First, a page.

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Utah's spring wildfire conditions now a severe concern for state officials

by Lindsay Aerts, KSL News Radio (Salt Lake City) |

SALT LAKE CITY — Utah fire officials are spreading the word about Utah’s already dangerous wildfire conditions, well ahead of wildfire season.

They say the above average wildfires this spring show how dangerous conditions already are, well ahead of the typical start of wildfire season.

So far this year, statistics are causing alarm.

185 wildfires and more than 6,360 acres have burned statewide as of May 4. This is well above the average for this time of year compared to previous years. Also, all but three starts have been human-caused so far this year.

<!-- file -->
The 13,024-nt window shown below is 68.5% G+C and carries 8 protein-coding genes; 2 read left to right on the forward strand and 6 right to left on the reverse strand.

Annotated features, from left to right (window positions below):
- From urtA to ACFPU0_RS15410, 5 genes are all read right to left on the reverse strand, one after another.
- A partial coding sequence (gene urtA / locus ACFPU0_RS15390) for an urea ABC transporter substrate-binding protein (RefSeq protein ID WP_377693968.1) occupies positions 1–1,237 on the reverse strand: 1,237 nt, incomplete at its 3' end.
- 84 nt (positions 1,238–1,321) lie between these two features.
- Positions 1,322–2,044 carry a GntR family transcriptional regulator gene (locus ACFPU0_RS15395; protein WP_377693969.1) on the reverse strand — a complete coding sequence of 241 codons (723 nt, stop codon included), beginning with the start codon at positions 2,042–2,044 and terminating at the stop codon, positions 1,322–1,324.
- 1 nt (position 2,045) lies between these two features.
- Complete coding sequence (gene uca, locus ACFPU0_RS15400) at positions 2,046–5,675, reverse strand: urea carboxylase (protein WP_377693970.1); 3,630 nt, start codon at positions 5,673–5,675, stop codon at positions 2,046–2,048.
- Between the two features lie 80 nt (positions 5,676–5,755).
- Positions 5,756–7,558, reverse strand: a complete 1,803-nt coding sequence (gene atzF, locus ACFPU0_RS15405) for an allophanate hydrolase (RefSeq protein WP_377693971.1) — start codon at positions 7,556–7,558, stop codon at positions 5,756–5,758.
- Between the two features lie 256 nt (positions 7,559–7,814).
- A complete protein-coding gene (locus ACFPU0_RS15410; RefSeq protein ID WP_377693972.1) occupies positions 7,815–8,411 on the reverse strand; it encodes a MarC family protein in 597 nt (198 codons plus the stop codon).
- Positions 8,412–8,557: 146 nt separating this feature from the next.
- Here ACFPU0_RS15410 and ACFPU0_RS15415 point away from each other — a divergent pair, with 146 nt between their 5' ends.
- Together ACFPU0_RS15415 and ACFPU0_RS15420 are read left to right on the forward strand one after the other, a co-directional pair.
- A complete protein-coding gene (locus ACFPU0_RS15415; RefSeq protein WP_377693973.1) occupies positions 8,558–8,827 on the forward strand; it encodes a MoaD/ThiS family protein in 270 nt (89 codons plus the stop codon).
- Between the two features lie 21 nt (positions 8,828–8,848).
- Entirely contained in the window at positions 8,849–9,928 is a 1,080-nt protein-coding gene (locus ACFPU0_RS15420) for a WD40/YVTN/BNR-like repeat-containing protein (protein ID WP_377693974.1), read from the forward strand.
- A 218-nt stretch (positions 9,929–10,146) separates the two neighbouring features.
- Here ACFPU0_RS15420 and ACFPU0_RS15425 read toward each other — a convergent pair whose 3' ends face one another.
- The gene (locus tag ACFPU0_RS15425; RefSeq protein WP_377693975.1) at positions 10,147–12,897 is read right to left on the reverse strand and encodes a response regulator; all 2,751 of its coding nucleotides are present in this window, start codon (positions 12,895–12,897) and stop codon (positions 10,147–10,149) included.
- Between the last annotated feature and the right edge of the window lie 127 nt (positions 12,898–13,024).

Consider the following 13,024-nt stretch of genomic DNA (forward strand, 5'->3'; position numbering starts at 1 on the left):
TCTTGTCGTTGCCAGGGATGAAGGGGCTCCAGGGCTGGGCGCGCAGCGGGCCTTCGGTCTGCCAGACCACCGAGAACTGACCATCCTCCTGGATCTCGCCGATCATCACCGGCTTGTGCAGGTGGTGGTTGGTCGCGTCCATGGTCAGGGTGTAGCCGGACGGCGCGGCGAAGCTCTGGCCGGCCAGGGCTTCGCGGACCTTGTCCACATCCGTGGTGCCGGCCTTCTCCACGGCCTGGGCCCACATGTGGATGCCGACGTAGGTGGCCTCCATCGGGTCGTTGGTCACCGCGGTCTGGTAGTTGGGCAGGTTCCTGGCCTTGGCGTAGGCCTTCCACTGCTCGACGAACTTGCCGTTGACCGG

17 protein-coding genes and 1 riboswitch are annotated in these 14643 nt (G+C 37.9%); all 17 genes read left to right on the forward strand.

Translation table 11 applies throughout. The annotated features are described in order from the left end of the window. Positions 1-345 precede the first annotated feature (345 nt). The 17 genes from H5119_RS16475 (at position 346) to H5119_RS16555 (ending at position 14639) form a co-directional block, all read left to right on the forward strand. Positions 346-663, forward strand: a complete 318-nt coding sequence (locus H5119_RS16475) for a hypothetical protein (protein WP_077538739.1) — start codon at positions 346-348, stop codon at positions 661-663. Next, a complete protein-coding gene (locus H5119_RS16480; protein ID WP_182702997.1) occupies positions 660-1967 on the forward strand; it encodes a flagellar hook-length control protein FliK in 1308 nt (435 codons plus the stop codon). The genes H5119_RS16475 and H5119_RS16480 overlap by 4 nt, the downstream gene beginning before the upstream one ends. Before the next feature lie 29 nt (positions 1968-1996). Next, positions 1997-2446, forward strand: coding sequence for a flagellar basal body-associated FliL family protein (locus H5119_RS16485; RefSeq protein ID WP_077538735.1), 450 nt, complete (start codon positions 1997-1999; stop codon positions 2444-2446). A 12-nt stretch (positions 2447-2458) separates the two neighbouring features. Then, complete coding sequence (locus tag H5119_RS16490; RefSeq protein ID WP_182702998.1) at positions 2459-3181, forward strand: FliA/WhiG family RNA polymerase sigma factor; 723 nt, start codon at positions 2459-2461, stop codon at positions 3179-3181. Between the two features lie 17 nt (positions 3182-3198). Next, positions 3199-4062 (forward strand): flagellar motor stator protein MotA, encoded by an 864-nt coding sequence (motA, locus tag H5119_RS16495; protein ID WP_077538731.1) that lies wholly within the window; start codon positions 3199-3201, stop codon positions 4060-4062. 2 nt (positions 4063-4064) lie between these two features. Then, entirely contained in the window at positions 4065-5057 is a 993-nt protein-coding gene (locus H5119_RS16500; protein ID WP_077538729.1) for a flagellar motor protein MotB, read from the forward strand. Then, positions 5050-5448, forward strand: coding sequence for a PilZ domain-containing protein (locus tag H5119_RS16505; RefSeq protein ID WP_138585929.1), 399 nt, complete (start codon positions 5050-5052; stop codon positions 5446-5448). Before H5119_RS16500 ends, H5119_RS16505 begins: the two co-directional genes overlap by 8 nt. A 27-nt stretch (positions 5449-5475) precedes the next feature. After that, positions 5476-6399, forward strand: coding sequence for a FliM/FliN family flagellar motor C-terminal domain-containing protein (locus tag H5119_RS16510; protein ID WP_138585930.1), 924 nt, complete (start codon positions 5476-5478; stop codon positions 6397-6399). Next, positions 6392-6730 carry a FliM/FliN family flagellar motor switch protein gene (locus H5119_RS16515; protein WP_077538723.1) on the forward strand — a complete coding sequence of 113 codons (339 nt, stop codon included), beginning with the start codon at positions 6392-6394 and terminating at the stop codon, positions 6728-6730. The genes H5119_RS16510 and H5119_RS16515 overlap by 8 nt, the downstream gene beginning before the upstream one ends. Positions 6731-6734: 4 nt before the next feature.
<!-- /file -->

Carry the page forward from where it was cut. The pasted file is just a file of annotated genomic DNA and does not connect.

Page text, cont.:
Trends over the past 10 years include equipment, debris, camp fire and miscellaneous (fireworks, firearms, cutting, welding and grinding. Nine firearms-related starts have occurred already, which is high for this time of year. Normally our total each year for firearm-related starts is in the teens, though last year Utah had more than 50.

Officials also say there are also worrisome drought and fuel conditions.

More than 99 percent of the state is in drought, with 90.20 percent of the state in extreme drought.

Fire managers have been observing fuel moisture levels and fire activity often seen in June and July.

Soil moisture is extremely low, which increases fire danger. The number of spring fires and acres burned highlights just how dangerous conditions are.

Snowpack peaked 10 days early at 81 percent of average, as measured by the state Natural Resources Conservation Service. Peaking early means the runoff won’t be as effective, with less water making it to fill rivers and streams.